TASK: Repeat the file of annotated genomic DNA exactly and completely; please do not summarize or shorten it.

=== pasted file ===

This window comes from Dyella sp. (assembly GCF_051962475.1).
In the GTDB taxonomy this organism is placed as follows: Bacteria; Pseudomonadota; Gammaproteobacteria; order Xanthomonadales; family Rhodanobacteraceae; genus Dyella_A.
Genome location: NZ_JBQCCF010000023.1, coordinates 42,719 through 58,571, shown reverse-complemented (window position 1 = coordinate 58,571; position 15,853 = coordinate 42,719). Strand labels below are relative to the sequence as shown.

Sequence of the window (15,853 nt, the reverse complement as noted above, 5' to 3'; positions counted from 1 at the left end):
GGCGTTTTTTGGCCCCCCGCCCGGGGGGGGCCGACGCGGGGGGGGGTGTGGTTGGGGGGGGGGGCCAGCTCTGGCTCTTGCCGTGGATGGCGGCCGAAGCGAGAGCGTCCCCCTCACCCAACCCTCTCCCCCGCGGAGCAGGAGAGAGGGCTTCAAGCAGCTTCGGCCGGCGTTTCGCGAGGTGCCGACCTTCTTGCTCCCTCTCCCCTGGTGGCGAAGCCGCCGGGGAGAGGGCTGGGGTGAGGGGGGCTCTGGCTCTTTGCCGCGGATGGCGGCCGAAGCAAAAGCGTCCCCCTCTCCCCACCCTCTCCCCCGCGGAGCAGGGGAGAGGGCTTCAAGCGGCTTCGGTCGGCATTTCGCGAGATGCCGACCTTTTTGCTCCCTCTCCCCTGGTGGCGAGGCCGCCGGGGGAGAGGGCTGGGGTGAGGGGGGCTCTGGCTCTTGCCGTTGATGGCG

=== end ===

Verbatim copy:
This window comes from Dyella sp. (assembly GCF_051962475.1).
In the GTDB taxonomy this organism is placed as follows: Bacteria; Pseudomonadota; Gammaproteobacteria; order Xanthomonadales; family Rhodanobacteraceae; genus Dyella_A.
Genome location: NZ_JBQCCF010000023.1, coordinates 42,719 through 58,571, shown reverse-complemented (window position 1 = coordinate 58,571; position 15,853 = coordinate 42,719). Strand labels below are relative to the sequence as shown.

Sequence of the window (15,853 nt, the reverse complement as noted above, 5' to 3'; positions counted from 1 at the left end):
GGCGTTTTTTGGCCCCCCGCCCGGGGGGGGCCGACGCGGGGGGGGGTGTGGTTGGGGGGGGGGGCCAGCTCTGGCTCTTGCCGTGGATGGCGGCCGAAGCGAGAGCGTCCCCCTCACCCAACCCTCTCCCCCGCGGAGCAGGAGAGAGGGCTTCAAGCAGCTTCGGCCGGCGTTTCGCGAGGTGCCGACCTTCTTGCTCCCTCTCCCCTGGTGGCGAAGCCGCCGGGGAGAGGGCTGGGGTGAGGGGGGCTCTGGCTCTTTGCCGCGGATGGCGGCCGAAGCAAAAGCGTCCCCCTCTCCCCACCCTCTCCCCCGCGGAGCAGGGGAGAGGGCTTCAAGCGGCTTCGGTCGGCATTTCGCGAGATGCCGACCTTTTTGCTCCCTCTCCCCTGGTGGCGAGGCCGCCGGGGGAGAGGGCTGGGGTGAGGGGGGCTCTGGCTCTTGCCGTTGATGGCG